The bottom line: Soil temperature and weather forecasts are better guides than calendar dates for soybean planting, but you won’t sacrifice much yield by later planting.
Does Soybean Planting Date Affect Final Population?
Soybeans are less sensitive to plant population loss than corn, as plants can branch extensively to compensate for lost stand. University of Minnesota research illustrates that you can capture optimum yield potential with only a 75% stand (down to 100,000 to 118,000 plants/A), which is well below the 160,000 to 180,000 seeds/acre that most organic farmers routinely plant.
All organic soybean growers expect to lose some stand from early season weed passes and cultivation.
Soybean Damage and Replanting: How plant population affects soybean yield, University of Minnesota
Final Answer: Should You Plant Organic Soybeans Before Organic Corn?
No, not unless you have a good reason – and bragging rights aren’t worth the risk. If you are experimenting, select a field with low weed pressure and one that has a favorable soil type for early season drying. You also need to be confident in your ability to control weeds.
Organic Soybean Planting Best Practices
We recommend these best practices for planting organic soybeans:
- Plant an appropriate maturity for your region.
- Plant soybeans at 1.5’’ deep into a moderately firmed seedbed with warm soil (>60°F).
- Plant 160,000-185,000 seeds/A.
- In southern Minnesota, plant after May 7 at the absolute earliest; after May 20 is likely better in most years.
- Ideally, use soil temperatures and weather forecasts to home in on the best time to plant.
- Avoid planting into saturated soils or when cold, wet weather is in the forecast before and after planting.
What If You Don’t Have a Soil Thermometer?
You can find soil thermometers for about $30 at your local garden center or online, but you also can use quick-read, kitchen thermometers to measure soil temperatures. Check the scale. In general, meat thermometers, due to their calibration for relatively high temperatures, won’t work for this application. Leave the thermometer in the soil for at least three minutes, or until the temperature reading has stabilized.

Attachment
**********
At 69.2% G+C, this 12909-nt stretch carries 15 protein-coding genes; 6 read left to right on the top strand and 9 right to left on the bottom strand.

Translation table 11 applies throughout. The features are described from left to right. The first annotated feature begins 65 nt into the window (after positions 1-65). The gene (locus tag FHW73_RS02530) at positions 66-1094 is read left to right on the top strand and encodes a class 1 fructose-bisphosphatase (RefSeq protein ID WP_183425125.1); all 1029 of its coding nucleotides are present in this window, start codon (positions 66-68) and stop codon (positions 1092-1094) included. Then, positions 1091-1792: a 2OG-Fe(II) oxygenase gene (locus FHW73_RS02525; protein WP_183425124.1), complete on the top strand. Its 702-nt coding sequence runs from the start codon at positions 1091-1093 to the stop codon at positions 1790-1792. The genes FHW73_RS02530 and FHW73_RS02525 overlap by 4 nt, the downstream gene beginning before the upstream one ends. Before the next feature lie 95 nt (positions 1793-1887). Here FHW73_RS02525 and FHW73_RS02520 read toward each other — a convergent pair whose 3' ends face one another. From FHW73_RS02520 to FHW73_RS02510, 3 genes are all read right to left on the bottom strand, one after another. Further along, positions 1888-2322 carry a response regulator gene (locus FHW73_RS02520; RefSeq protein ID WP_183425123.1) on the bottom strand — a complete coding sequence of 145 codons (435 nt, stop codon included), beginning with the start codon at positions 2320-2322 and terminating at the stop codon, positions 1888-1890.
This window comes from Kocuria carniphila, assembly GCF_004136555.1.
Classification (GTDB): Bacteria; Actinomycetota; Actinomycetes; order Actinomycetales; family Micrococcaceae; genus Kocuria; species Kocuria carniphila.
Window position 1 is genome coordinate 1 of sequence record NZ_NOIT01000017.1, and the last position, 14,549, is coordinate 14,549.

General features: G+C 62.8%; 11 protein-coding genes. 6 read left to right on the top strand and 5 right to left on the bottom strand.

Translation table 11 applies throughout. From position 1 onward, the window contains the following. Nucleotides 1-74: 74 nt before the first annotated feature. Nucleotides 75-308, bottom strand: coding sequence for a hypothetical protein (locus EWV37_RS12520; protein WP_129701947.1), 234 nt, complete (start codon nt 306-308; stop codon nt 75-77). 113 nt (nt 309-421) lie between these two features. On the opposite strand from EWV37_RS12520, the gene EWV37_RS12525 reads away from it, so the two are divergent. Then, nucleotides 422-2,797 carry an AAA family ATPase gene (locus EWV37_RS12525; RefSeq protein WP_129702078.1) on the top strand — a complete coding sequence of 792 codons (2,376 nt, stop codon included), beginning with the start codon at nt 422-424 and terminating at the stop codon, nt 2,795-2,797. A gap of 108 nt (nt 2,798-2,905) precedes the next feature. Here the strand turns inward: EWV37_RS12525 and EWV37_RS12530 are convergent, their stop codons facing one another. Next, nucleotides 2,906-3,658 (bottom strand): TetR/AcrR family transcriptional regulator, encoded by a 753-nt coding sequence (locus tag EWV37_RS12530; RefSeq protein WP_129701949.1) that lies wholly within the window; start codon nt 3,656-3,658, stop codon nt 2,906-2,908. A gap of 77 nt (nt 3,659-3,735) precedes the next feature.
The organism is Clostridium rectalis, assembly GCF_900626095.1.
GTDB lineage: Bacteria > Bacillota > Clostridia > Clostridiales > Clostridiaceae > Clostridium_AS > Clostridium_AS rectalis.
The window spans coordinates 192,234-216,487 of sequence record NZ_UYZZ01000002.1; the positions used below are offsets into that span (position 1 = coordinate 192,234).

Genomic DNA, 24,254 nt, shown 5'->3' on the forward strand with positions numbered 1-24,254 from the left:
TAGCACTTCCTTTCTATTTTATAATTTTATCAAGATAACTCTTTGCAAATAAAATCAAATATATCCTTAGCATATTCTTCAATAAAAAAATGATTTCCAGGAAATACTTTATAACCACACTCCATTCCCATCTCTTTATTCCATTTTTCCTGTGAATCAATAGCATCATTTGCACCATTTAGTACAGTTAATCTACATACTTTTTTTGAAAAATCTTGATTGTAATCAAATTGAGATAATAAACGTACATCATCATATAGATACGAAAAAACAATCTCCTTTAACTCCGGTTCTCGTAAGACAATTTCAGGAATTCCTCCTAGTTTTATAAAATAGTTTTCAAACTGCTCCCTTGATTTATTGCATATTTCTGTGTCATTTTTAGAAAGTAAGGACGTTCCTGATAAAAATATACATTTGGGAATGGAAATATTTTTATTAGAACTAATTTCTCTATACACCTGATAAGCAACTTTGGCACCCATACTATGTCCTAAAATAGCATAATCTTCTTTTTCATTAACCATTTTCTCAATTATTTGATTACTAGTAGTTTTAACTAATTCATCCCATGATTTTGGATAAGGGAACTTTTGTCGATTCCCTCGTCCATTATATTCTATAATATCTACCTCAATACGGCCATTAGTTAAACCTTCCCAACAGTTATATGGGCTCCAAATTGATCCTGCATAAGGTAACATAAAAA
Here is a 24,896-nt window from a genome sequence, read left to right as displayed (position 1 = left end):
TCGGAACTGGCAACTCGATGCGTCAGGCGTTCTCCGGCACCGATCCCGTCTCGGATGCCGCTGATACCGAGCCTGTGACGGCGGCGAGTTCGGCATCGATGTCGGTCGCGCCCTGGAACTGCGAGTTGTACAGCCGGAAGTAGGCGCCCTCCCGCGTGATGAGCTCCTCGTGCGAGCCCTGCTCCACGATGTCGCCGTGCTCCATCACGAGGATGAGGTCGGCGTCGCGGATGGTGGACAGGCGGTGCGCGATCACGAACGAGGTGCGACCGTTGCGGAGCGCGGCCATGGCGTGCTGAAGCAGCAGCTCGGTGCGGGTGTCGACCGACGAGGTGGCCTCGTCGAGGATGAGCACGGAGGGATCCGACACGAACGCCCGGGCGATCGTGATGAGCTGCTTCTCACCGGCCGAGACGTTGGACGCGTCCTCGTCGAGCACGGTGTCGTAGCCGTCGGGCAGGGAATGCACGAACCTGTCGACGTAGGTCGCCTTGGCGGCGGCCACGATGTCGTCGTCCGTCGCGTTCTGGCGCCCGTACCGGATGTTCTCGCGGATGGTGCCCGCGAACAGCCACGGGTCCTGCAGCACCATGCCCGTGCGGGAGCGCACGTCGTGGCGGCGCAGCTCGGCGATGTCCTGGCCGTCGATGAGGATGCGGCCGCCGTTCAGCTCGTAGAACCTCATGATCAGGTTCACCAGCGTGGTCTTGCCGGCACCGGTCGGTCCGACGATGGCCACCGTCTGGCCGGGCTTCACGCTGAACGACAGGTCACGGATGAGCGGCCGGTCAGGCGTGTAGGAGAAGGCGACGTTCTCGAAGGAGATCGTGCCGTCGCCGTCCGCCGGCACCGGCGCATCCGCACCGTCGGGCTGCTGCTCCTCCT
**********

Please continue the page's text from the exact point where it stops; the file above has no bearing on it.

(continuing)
Meat thermometers. Scale not adequate to capture 40°F to 60°F temperatures.
Quick-read kitchen thermometer. Will work in the absence of a soil thermometer.
- Chilling injury in Corn and Soybeans, University of Nebraska, Lincoln
- Dynamics of Imbibition by Soybean Embryos
- Effect of Temperature on Soybean Germination
- How Cold Stress Affects Soybeans, University of Nebraska, Lincoln
- Identifying Optimal Soybean Planting Dates across the U.S.
- Just the Facts, Jack: Soybean Planting Date, Seeding Rate and Seed Treatment Recommendations, University of Wisconsin-Madison
- Mitigating the Risks of Very Early Soybean Planting, Iowa State University
- Predicting Soybean Emergence, University of Wisconsin-Madison
- Soybean Planting Date, Iowa State University
- Soybean Damage and Replanting: How plant population affects soybean yield, University of Minnesota
- Quantifying and Validating Soybean Seed Emergence Model as a Function of Temperature
- When and How to Plant Soybeans, University of Minnesota
- Variable Germination and Emergence in Soybean: Which Seeds Are Still Viable? University of Wisconsin-Madison